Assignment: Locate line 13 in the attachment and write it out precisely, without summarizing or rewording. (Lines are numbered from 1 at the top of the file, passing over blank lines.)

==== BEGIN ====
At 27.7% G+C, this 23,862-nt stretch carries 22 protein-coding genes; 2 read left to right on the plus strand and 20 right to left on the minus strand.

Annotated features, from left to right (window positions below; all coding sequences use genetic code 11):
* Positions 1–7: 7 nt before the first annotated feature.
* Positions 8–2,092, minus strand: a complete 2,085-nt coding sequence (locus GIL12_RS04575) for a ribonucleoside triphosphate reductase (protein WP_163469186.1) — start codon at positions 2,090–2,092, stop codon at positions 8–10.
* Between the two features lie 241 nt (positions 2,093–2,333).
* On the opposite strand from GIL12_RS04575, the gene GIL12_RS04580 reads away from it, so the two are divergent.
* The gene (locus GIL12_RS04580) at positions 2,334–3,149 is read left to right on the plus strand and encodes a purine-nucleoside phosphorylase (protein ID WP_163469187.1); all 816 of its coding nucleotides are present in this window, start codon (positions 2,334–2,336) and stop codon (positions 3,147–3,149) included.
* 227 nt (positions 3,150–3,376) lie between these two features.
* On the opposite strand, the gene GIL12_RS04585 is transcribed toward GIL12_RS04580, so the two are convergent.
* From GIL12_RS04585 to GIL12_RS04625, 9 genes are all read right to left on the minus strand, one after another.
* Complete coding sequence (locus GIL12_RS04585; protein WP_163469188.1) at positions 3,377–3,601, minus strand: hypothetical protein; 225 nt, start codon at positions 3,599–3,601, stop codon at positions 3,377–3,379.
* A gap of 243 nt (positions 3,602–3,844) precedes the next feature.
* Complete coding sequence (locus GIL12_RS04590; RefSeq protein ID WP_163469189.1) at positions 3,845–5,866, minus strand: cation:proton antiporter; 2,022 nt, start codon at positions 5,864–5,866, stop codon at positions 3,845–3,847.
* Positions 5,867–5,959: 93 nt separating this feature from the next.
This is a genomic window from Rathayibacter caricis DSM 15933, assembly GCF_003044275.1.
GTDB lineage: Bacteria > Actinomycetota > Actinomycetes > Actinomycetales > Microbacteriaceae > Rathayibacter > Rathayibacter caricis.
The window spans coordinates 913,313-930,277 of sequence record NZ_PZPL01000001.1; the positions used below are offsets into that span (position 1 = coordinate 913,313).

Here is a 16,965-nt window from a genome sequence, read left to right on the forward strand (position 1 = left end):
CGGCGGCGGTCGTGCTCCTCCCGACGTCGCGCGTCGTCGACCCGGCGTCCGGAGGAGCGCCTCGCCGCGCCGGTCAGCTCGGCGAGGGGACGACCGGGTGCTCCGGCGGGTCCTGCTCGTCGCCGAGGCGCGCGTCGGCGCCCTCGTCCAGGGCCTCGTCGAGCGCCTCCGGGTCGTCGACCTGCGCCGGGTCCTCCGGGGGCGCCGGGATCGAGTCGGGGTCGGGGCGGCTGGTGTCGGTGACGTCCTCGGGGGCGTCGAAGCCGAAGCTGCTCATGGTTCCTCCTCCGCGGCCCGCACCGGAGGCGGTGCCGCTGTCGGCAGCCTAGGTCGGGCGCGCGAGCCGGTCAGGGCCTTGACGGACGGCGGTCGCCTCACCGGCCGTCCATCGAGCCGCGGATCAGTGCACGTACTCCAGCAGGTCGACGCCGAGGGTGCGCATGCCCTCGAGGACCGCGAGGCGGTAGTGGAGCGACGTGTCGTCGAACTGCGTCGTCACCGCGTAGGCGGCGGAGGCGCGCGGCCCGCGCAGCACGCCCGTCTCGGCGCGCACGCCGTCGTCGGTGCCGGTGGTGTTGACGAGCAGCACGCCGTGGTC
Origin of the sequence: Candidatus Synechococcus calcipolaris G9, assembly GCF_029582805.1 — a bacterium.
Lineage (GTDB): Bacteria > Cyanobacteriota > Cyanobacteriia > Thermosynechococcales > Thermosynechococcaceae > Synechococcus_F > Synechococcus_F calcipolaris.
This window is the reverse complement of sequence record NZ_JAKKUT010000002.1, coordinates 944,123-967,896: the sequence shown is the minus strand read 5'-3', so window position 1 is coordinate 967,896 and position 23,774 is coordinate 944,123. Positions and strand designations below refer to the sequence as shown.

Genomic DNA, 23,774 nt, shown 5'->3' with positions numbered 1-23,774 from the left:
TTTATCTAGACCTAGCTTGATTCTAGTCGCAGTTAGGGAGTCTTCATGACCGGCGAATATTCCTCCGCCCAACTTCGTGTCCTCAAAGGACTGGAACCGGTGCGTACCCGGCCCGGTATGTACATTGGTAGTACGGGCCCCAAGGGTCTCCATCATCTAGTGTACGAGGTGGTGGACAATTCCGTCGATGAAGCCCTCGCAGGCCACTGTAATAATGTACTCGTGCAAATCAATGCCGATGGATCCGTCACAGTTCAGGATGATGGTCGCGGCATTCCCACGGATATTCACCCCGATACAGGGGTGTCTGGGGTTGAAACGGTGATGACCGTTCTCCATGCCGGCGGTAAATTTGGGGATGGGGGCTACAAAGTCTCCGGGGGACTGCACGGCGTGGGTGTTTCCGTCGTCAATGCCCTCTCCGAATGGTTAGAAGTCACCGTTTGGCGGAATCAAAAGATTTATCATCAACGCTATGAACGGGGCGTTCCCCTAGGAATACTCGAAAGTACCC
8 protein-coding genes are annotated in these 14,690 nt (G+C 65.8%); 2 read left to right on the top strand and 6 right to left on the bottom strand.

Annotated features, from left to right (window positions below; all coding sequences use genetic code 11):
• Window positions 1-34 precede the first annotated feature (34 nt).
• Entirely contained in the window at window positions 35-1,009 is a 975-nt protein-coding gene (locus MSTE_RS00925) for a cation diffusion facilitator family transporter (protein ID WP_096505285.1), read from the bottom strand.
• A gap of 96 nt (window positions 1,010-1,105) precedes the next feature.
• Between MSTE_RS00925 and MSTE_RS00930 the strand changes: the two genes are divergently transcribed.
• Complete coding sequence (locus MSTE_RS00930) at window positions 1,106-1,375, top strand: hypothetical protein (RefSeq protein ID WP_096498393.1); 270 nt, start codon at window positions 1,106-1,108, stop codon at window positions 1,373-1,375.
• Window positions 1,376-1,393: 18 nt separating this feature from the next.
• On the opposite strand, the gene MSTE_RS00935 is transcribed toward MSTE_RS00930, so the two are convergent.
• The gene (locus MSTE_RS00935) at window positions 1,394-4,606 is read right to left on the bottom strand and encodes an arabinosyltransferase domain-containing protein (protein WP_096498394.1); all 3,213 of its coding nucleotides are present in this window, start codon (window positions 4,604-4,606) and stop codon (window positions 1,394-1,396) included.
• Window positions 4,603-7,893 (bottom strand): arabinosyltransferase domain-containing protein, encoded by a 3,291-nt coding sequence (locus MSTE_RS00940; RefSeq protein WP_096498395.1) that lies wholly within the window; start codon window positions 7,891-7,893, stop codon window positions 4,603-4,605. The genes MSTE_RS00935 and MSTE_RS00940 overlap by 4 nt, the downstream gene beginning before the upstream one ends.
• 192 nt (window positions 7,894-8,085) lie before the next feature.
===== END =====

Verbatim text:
* Complete coding sequence (locus GIL12_RS04590; RefSeq protein ID WP_163469189.1) at positions 3,845–5,866, minus strand: cation:proton antiporter; 2,022 nt, start codon at positions 5,864–5,866, stop codon at positions 3,845–3,847.